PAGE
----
What does that mean for the project of the individual? First it suggests a political element to the project, at least relating to the outward constraints on inward self construction. Reflexivity is indeed bounded by political relationships that are difficult to resist. Second, it suggests the double semiosis of individual self construction. That self construction is bounded both by an inward self dialogue and an outward dialogue in which the dialogue is not with the self. Third, it suggests that the choices that Betita points to, when an element of selectivity, cannot be rendered outside of the instrumental context in which it is made. To select means to export onto others the choices one made for oneself. It requires a sharing, under the compulsion of compassion, of the self construction of the giver. Narcissism here is not so much about the self as the projection of self onto others. And the assumption that such projection is possible depends in part on the further assumption that those who are made to submit to the terms of compassion are themselves not authentically entitled to the integrity of their standard. Now that is narcissism!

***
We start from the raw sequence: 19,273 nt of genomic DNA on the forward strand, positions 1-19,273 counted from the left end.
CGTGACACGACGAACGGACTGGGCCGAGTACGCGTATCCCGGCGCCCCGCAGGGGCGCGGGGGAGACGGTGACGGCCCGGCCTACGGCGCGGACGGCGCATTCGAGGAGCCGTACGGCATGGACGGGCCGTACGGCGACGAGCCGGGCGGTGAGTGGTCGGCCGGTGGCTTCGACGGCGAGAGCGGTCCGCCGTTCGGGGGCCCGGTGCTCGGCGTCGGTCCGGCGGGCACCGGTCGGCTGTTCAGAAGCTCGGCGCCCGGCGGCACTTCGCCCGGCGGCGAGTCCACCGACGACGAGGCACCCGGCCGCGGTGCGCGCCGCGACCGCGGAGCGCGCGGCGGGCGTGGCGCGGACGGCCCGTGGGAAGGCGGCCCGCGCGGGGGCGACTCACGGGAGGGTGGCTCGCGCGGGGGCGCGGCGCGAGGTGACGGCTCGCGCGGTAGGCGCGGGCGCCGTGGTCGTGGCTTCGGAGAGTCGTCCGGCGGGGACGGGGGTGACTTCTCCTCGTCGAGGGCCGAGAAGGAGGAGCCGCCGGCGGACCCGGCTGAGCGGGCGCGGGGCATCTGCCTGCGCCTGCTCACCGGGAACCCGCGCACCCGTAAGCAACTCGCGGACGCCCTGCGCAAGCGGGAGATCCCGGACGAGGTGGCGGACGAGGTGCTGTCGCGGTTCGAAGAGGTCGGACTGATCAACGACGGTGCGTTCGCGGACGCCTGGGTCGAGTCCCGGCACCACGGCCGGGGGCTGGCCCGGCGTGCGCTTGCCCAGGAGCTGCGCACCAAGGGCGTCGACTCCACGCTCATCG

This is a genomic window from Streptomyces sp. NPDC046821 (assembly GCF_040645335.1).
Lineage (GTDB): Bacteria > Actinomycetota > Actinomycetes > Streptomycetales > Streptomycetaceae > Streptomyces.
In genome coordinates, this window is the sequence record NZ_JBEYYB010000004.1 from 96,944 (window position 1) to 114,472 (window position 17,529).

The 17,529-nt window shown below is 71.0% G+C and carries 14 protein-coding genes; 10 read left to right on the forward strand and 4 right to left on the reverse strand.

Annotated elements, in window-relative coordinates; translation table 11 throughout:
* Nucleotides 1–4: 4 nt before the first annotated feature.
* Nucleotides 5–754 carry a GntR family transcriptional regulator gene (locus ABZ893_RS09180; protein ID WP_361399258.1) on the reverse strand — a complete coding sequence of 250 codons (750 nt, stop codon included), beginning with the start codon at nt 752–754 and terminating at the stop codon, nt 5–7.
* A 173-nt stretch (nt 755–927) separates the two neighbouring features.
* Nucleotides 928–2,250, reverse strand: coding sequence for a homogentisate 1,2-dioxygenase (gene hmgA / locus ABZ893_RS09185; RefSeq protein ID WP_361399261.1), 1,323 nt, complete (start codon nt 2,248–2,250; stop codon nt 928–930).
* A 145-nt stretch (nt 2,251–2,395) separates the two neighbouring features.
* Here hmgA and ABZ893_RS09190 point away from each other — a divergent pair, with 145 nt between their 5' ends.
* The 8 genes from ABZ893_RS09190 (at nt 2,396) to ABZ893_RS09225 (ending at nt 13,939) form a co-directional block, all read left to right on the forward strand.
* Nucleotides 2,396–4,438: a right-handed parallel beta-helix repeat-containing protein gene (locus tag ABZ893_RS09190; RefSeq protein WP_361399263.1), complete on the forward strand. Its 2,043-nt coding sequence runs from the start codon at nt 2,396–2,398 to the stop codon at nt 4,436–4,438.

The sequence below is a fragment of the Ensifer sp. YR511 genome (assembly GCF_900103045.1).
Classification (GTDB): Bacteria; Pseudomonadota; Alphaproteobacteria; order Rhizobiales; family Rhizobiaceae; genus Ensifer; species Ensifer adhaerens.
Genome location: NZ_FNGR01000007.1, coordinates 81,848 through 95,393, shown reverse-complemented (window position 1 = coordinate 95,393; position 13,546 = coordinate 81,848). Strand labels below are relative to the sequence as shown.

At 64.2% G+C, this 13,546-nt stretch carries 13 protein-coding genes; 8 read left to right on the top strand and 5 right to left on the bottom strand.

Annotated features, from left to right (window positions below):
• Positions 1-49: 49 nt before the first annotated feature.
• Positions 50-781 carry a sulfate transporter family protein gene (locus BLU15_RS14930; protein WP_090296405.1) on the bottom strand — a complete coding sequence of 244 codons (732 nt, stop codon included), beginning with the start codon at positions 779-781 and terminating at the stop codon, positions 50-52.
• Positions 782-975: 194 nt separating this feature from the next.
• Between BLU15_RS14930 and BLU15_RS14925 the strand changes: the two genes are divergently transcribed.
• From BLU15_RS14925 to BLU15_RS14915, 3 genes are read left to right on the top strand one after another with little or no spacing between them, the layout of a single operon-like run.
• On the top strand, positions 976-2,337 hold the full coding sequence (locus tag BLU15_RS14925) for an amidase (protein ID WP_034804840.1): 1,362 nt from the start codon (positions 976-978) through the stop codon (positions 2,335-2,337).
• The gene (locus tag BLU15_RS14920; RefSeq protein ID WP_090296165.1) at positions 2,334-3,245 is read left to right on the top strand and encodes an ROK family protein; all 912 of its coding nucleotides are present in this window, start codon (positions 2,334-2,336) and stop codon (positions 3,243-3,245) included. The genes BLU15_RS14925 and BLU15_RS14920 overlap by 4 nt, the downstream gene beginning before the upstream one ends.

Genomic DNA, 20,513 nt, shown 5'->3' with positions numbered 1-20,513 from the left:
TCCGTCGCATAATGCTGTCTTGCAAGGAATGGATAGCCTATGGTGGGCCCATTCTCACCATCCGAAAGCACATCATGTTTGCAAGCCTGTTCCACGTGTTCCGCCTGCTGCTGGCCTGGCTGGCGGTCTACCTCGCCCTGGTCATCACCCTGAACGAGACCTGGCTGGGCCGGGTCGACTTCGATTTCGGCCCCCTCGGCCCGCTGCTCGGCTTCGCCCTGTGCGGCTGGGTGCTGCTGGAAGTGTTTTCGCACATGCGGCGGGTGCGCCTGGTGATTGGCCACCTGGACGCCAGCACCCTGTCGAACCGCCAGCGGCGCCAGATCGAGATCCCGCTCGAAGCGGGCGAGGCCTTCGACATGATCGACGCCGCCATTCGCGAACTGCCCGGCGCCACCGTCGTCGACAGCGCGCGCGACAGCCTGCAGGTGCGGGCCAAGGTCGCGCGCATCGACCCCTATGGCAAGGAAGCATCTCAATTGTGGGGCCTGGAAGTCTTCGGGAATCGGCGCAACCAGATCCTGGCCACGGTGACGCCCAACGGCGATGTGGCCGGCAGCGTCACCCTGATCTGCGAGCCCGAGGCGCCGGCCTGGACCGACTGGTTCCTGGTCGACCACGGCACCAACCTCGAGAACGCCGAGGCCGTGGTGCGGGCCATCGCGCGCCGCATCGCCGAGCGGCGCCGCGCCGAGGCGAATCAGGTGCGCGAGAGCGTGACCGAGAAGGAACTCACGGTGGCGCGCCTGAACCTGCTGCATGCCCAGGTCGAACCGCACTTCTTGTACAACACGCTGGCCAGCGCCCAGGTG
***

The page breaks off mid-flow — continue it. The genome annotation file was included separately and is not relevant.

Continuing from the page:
But Flora tells us that none of us are living Buddhas or saint. And that is true. For that would provide the opposite of selective compassion. It would point to compassion that emanates inward and in whose shadow the other might themselves find their own path, a radiation outward that provides permission for similar journeys, an extension of response to expressed need, not without judgment, but without a change of action grounded in judgment. Compassion without selectivity. But does that require empathy? Must one become the other to exercise compassion without narcissism? I suspect that produces inverted narcissism, but narcissism nonetheless. I am not sure it is so much a false feeling, as Flora suggests with some power. Perhaps it might be as useful to view this inverted narcissism as self projection as well. For isn't this sort of empathy one in which one substitutes one's sense of the other for the other within the self. If I experience the same feelings as "Y" means only that I experience myself as "Y", and then project that back onto "Y". But what I am experiencing is myself in "Y". I obliterate "Y" in the act of empathy, and then use my reconstruction of the empathized"Y" to determine my relationship to "Y" in the form of compassion--my own reaction to and service for "Y", which, if selective, will be conditioned on my reconstruction of "Y". I have again merely satisfied myself!